For anything beyond simple tasks, Excel VBA training is required. Excel VBA training involves a much deeper understanding of the Excel Object Model than a user ever sees when simply recording macros.
For most users, the first exposure to Excel Visual Basic for Applications (VBA) involves recording a macro. Just like a voice recorder, when the Excel macro recorder is started, as the user carries out a series of steps (for example opening a workbook going to a particular worksheet, copying some data, and so on) Excel faithfully records each step by generating the necessary Visual Basic code. Each time the user plays back the macro, these same steps are performed exactly as they were recorded.
When Recorded Macros Are Appropriate
Recording macros is ideal for really simple tasks such as producing an extremely strait-forward report. However, there are distinct restrictions on this approach. Because Excel plays back the steps just as they were originally performed, recorded macros are often painfully slow.
Recorded macros will only run properly under the conditions in which they were originally recorded. For example, if a particular worksheet needs to be active at a certain point and it is not active when the macro is played back, an error will occur. This means that recorded macros are only of use to the person who records them. It is unlikely that they could be distributed to work colleagues.
Formal Excel VBA Training
One of the first things we do when we run an Excel VBA training course at our London training centre is to attempt to wean users off the recorder. We provide them with a good grasp of the Excel object model, a way of programmatically representing all of the elements that make up the Excel environment such as cells, workbook and worksheets. True, there is a bit of a steep learning curve for those users who have done little or no programming. This is one reason why we run a five day intensive Excel VBA training course for new users. We find that it gives everyone a chance to gain confidence and familiarity with this challenging environment.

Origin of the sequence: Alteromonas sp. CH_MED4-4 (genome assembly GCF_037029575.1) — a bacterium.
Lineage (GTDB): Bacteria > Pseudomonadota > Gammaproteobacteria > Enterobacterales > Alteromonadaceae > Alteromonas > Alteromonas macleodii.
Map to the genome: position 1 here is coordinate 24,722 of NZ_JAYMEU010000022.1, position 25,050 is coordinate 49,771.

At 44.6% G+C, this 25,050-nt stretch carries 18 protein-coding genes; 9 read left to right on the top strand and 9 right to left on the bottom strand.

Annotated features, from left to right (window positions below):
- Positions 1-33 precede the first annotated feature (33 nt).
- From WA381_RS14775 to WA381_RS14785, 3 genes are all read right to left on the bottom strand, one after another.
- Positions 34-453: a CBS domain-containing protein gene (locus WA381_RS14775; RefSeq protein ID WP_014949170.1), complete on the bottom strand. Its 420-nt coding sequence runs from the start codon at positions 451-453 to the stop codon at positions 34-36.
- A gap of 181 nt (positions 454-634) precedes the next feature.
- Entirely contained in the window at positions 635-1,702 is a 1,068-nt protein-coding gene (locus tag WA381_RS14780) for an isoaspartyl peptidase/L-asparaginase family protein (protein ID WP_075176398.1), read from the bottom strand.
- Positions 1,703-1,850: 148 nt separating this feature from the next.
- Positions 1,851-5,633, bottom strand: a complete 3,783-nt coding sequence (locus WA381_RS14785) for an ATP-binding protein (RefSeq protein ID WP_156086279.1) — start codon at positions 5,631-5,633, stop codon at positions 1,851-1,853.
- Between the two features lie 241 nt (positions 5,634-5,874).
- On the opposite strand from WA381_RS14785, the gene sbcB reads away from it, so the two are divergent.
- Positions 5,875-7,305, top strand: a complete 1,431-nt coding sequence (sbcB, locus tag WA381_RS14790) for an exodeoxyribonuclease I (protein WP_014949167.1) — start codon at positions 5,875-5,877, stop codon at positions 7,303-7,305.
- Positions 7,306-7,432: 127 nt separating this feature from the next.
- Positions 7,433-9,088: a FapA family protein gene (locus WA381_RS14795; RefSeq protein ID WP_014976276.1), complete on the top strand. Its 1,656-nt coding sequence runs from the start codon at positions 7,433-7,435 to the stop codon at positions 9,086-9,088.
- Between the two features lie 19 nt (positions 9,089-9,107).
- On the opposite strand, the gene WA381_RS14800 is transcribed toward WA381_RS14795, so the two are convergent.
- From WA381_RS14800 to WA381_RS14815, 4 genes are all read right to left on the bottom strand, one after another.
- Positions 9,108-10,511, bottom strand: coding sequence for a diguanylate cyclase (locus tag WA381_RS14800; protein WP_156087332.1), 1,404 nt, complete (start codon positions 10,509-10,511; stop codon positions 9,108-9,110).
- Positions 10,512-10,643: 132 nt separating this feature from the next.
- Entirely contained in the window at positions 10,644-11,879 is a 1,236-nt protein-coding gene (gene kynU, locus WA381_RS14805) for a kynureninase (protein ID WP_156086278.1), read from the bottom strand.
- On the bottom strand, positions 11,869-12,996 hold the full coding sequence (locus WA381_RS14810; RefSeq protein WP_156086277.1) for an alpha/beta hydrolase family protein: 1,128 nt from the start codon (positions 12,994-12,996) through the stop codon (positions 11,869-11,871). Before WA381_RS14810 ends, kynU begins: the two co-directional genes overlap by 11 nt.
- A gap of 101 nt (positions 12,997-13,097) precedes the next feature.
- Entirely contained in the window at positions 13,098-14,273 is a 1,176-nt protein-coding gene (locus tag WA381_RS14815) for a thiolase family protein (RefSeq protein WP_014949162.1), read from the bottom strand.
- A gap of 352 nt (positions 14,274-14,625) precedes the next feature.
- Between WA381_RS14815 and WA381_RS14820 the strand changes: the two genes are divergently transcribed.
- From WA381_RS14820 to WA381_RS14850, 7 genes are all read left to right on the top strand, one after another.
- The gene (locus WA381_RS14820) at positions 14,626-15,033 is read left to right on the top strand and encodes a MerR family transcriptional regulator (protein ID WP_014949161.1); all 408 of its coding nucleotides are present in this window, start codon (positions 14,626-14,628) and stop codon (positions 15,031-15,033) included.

After weaning users off the macro recorder, we explain to them the syntax and structure of VBA. They learn how to use variables to store both data and references to Excel objects, how to code logical and iterative structures and how to allow the person running a macro to choose between different options.
Despite its initial complexity, attending an Excel VBA training course is a good investment. It can greatly enhance the productivity of an Excel user. Monthly operations and reports which used to take hours can suddenly be streamlined and accomplished with astounding rapidity.
Getting trained on Excel VBA is the only real way of losing one’s initial dependency on the macro recorder. However, the recorder will always have its uses. For example, when one is working with an Excel object or procedure which is programmatically complex, recording a few steps then examining code generated is an excellent way to learn new syntax.
By: Andrew Whiteman
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The writer of this article is a developer and trainer with Macresource Computer Solutions, an independent computer training company offering Microsoft Excel VBA training courses in London and throughout the UK.
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